We started Day 4 very casually. We slept in and Nathan got to play in the arcade. His favourite game was a Battle of Britain simulator where he's flying a plane during the Blitz and shooting down enemy fighters. (Incidentally, watching him play throws extreme doubt on the Ender's Game series. 8 year olds might have fast reflexes, but they do not have the concentration to protect the world from space invaders.)
After lunch, we headed out to Disney Hollywood Studios. Our hope was to sign Nathan up for the Jedi training program. (It's a 20 minute audience participation event, where the kids learn to use lightsabers and are tempted by either Darth Maul or Darth Vader to join the Dark Side.) When we arrived, we discovered the program was full but were offered the opportunity to try a waitlist. We could then show up before each of the 14 daily shows and see if a child didn't come.
I explained to Nathan how it worked and asked him if he thought he would be okay or if he would throw a tantrum. He said he would be fine, so we signed up. We tried one, which involved us having to sit and wait for over a half hour (and then not getting an opportunity to go). Nathan couldn't tolerate it. He had a full meltdown, crying and saying he wanted to go home (to Ottawa) immediately. We waited with him until he calmed down (I thought his upset was understandable and he was crying but not violent) but I didn't want to try the waitlist again. I even had my doubts about trying to come to Hollywood studios early on a following day to sign up. Only 60-70 kids are permitted to do the training each day and I'm sure it fills up fast. It would be a lot of effort without a guarantee of a result.
I spoke to the people running the program and explained that Nathan had autism and couldn't tolerate the uncertainty. I told them about the meltdown and how just one waiting session jeopardized our entire trip. They said there wasn't anything they could do (although they seemed very apologetic). I left a suggestion with Guest Services that there needed to be some kind of accommodation for kids with disabilities. I'm fine with waiting and if Nathan could have managed it and really wanted the training, we would have sat in that pavillion all day. But in the end, it wasn't to be.
Nathan did eventually cheer up and enjoy the rest of the opportunities at Hollywood Studios. He got his picture taken on a speeder from Return of the Jedi and we went on the Star Tours ride and rescued a Rebel spy from the Empire.
We went to the Honey I Shrunk The Kids play area with its giant toys. This is Nathan next to the giant dog nose, which must have had fans inside because air went in and out and we could hear snuffling sounds.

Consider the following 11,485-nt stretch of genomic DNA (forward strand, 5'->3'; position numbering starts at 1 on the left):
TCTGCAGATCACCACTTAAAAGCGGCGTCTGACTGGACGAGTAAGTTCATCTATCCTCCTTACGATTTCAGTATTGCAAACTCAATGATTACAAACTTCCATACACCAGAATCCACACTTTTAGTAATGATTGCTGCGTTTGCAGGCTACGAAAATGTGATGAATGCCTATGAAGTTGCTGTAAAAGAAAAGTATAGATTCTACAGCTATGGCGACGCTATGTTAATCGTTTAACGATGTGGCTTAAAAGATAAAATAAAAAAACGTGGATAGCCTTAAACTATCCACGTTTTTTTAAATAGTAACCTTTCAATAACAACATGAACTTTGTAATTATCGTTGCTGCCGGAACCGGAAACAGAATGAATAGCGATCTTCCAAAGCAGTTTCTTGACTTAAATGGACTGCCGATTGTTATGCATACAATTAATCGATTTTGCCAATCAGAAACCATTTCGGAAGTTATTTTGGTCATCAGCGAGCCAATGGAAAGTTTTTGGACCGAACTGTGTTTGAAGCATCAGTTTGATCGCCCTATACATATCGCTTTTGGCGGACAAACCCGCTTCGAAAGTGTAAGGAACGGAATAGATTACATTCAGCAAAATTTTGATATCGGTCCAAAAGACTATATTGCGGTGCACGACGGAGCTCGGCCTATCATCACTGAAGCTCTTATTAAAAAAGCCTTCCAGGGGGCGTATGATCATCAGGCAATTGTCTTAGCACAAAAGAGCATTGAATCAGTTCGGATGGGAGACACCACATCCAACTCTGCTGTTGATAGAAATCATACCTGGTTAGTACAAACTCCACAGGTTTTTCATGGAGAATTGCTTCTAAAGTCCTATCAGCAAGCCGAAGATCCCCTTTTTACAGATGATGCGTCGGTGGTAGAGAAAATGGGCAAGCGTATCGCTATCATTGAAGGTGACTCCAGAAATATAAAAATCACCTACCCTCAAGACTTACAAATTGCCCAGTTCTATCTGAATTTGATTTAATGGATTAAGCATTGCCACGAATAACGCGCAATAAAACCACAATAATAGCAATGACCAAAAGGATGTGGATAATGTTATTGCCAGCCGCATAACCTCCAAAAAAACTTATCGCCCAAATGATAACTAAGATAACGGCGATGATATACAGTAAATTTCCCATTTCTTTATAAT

We rode the Toy Story Midway Mania, where you can shoot digital guns at the displays in a series of Toy Story themed carnival games.
We saw Lights, Camera, Motors, the Extreme Stunt Show, which explained how Hollywood produces action sequences. They showed us the safety rigs and the different types of stunt cars (including ones with the frame on backwards and remote controls). They also demonstrated how they film action sequences in small bursts to keep everything and everyone safe.
We also saw MuppetVision 3D, which had a combination of a 3D movie, animatronics (Stadler and Waldorf were awesome) and costumed Muppets (Yay, Sweetums!). It was really impressive, although Nathan got confused because Kermit told us it was a "test" of a new visual system. He thought there was still another movie after that. I explained the "test" was the movie (with my breath held, wondering if I was triggering another tantrum) but he accepted it okay.
We finished the day at the Sci-Fi Drive In Restaurant, which has car shaped booths and shows teasers for 50's and 60's B-movies (most of which I've seen because I had a weird childhood). I even saw a teaser and poster for This Island Earth, which was beautifully lampooned for Mystery Science Theatre 3000. (It's a hilarious way to watch B-movies.)
Dave was starting to fade and thought he might be getting sick. We quietly discussed it and decided it was not worth another potential meltdown to try for more Jedi training, although part of me really wanted to be able to give Nathan that experience. We decided it was just too hard for him to understand and accept. I'll have to look into the 501st Legion when we get back to Ottawa and see if they do anything for kids.